The New York Times has now confirmed that it is once again in the tank for President Obama even as it was for candidate Obama four years ago. Over a period of four days beginning last Thursday, it unleashed an astounding four articles and an editorial slamming any discussion by Romney supporters of Mr. Obama’s two decade-long attendance at a church led by a virulent anti-white, anti-American minister on the grounds that such discussion raised the race and religion cards.
But sandwiched around this barrage the Times gave front-page treatments to vague recollections that as a high school student nearly 50 years ago Mr. Romney may have cut the bleached hair of a male fellow student who later came out as gay and to Mr. Romney’s devout Mormonism. The imbalance is staggering and worth keeping in mind when reading the Times during the presidential campaign.
Reverend Wright is a clergyman and President Obama’s connection with him developed in his church – and both are certainly African-American. But Rev. Wright’s rants and whether or not he influenced Mr. Obama’s views – clearly potentially explosive and significant issues – have nothing at all to do with race or religion. But in the Times’s transparent effort to shill for the president, they are conflated. And the Times has embraced a take-no-prisoners approach.
On May 17, the Times reported on its front page:
A group of high-profile Republican strategists is working with a conservative billionaire on a proposal to mount one of the most provocative campaigns.… [which] calls for running commercials linking Mr. Obama to incendiary comments by his former spiritual adviser, the Rev. Jeremiah A. Wright Jr.…
The next day the Times ran another front-page story by the same writers who fairly exulted that the story from the day before had resulted in a backlash against any effort to tie the president to Rev. Wright and the project was to be abandoned. The authors crowed that the Times report “all but ensured that Republicans would remain under intense pressure not to invoke Rev. Wright’s provocative statements so directly for the balance of the campaign,” and cited as confirmation comments by associates of the billionaire.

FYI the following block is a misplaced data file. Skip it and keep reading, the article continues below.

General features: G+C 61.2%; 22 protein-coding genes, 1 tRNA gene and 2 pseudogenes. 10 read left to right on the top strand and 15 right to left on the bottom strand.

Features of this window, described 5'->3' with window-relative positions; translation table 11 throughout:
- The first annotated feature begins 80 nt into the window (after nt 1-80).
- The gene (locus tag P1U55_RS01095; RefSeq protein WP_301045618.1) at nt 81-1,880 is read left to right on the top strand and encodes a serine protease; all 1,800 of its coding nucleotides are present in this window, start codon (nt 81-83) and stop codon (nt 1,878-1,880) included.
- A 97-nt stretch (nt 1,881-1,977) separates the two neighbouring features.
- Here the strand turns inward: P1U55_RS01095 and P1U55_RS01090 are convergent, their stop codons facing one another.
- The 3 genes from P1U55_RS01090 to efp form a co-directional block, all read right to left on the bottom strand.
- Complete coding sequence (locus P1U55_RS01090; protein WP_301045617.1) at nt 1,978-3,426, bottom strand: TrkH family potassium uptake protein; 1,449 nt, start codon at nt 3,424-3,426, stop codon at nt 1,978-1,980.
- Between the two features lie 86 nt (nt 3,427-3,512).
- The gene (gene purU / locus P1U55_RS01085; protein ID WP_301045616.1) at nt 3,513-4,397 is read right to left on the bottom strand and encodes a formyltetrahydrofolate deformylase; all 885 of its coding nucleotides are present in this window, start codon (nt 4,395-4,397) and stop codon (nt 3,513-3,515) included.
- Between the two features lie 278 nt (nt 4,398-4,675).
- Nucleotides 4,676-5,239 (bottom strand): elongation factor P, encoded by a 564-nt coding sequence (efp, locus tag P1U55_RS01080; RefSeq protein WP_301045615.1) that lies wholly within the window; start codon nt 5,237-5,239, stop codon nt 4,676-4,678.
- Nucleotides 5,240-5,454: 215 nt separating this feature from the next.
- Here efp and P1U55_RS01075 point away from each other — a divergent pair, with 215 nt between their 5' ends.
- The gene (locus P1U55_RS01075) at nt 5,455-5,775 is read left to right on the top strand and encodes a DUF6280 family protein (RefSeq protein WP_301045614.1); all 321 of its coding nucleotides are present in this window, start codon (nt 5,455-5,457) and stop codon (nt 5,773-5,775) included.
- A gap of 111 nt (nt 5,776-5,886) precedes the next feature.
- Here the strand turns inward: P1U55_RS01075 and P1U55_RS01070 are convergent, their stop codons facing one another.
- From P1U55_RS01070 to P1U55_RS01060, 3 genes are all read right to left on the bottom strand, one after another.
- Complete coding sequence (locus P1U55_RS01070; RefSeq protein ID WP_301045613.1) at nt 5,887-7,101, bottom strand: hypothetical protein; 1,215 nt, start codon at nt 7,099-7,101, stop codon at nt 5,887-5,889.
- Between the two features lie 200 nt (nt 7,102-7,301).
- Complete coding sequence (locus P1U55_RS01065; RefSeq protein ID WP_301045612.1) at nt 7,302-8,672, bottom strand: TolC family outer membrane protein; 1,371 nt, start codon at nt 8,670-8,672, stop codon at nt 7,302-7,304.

But that was not enough for the Times. The same day the second article appeared, the paper fleshed out the implicit theme of both articles in an editorial titled “Racial Politics, 2012-Style,” which touted its news reporting and rubbed the billionaire’s nose in the ground:
It’s hard to imagine why the plan’s authors believed it would change opinions about Mr. Obama. Americans know him well and most know he is not a left-wing radical. But that’s the kind of drivel money buys these days.
And then the next day, Saturday, May 19, the Times ran a piece headlined “Race and Religion Rear Their Heads” which referred to Thursday’s article as having unearthed a Republican effort to bring “the always touchy issues of race and religion” to the fore of the campaign:
A report in The New York Times on Thursday exposed a secret plan by Republican strategists and financiers to rekindle questions about the Rev. Jeremiah A. Wright Jr., Mr. Obama’s onetime pastor, and his angry black-power sermons.
Finally, Sunday’s paper carried an informally written analysis-type piece, “Bile and Billionaires,” by Times writer Frank Bruni that brought the issue full circle:
Now we know what, in today’s warped political economy, $10 million buys you: a hit job spectacular not only in its cynicism but also its idiocy…. As…reported last week in The Times, a politically agitated billionaire (these days, there don’t seem to be an other kind) was considering forking over that much for an advertising campaign that would have dusted off the Rev. Jeremiah Wright and tried to fashion him anew into a noose for Barack Obama.
So the Times went to extraordinary lengths to keep the issues of religion and race away from President Obama despite the fact that the issue of Rev. Wright’s impact on him is clearly a legitimate topic for a campaign, separate and apart from the race and religion of the two men.
When it comes to Mitt Romney, however, the approach of the Times is quite different. With Mr. Romney, everything is grist for the mill. Although President Obama’s interaction with Rev. Wright occurred when Mr. Obama was an adult – in fact, in the years leading up to his running for president – it is taboo for discussion purposes. Yet on May 10, the Times ran a front page story titled “Bullying Story Spurs Apology from Romney” which, as mentioned above, provided vague recollections from former classmates about whether a teenage Mitt Romney cut the bleached hair of a flamboyant high school classmate who later revealed his homosexuality.
Notwithstanding the Times’s headline, what Mr. Romney actually said was “As to pranks that were played back then, I don’t remember them all, but again, high school days, if I did stupid things, why I’m afraid I’ve got to say sorry for it.”
As for Mr. Romney’s Mormonism, not only does the Times feel no inhibitions about delving into the subject, it in fact ran a lengthy front page story headlined “Romney’s Faith, Silent but Deep.”
In the old days the Times at least made an effort to conceal its partisanship behind a façade of bland headlines and gray prose. The paper no longer even bothers trying.Editorial Board
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